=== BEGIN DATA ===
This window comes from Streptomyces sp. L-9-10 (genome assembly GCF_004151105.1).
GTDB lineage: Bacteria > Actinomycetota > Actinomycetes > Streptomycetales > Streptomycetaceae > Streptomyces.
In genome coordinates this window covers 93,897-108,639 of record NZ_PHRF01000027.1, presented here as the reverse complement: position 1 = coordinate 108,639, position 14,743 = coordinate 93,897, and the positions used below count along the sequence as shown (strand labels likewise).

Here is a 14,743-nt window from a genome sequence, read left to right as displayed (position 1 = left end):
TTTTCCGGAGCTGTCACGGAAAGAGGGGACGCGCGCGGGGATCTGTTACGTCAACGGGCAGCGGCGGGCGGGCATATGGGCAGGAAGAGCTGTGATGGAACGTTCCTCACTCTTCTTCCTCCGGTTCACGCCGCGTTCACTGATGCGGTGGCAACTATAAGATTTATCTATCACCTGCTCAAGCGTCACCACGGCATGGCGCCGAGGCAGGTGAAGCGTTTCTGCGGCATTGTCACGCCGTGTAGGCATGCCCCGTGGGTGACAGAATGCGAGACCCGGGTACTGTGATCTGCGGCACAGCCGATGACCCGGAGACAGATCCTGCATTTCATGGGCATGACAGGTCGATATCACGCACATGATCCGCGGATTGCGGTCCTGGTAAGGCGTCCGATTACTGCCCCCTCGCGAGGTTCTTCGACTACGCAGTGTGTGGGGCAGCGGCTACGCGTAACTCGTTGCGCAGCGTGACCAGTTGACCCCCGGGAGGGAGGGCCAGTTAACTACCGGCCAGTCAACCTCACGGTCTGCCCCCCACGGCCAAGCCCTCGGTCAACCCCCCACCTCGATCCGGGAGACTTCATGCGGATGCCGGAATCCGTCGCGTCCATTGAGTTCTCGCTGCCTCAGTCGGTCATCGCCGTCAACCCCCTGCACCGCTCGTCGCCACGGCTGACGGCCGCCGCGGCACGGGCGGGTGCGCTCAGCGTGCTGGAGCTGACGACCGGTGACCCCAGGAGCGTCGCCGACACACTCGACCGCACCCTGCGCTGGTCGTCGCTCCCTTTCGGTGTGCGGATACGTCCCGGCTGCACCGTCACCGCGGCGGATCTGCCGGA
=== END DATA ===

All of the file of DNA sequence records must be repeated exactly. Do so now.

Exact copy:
This window comes from Streptomyces sp. L-9-10 (genome assembly GCF_004151105.1).
GTDB lineage: Bacteria > Actinomycetota > Actinomycetes > Streptomycetales > Streptomycetaceae > Streptomyces.
In genome coordinates this window covers 93,897-108,639 of record NZ_PHRF01000027.1, presented here as the reverse complement: position 1 = coordinate 108,639, position 14,743 = coordinate 93,897, and the positions used below count along the sequence as shown (strand labels likewise).

Here is a 14,743-nt window from a genome sequence, read left to right as displayed (position 1 = left end):
TTTTCCGGAGCTGTCACGGAAAGAGGGGACGCGCGCGGGGATCTGTTACGTCAACGGGCAGCGGCGGGCGGGCATATGGGCAGGAAGAGCTGTGATGGAACGTTCCTCACTCTTCTTCCTCCGGTTCACGCCGCGTTCACTGATGCGGTGGCAACTATAAGATTTATCTATCACCTGCTCAAGCGTCACCACGGCATGGCGCCGAGGCAGGTGAAGCGTTTCTGCGGCATTGTCACGCCGTGTAGGCATGCCCCGTGGGTGACAGAATGCGAGACCCGGGTACTGTGATCTGCGGCACAGCCGATGACCCGGAGACAGATCCTGCATTTCATGGGCATGACAGGTCGATATCACGCACATGATCCGCGGATTGCGGTCCTGGTAAGGCGTCCGATTACTGCCCCCTCGCGAGGTTCTTCGACTACGCAGTGTGTGGGGCAGCGGCTACGCGTAACTCGTTGCGCAGCGTGACCAGTTGACCCCCGGGAGGGAGGGCCAGTTAACTACCGGCCAGTCAACCTCACGGTCTGCCCCCCACGGCCAAGCCCTCGGTCAACCCCCCACCTCGATCCGGGAGACTTCATGCGGATGCCGGAATCCGTCGCGTCCATTGAGTTCTCGCTGCCTCAGTCGGTCATCGCCGTCAACCCCCTGCACCGCTCGTCGCCACGGCTGACGGCCGCCGCGGCACGGGCGGGTGCGCTCAGCGTGCTGGAGCTGACGACCGGTGACCCCAGGAGCGTCGCCGACACACTCGACCGCACCCTGCGCTGGTCGTCGCTCCCTTTCGGTGTGCGGATACGTCCCGGCTGCACCGTCACCGCGGCGGATCTGCCGGA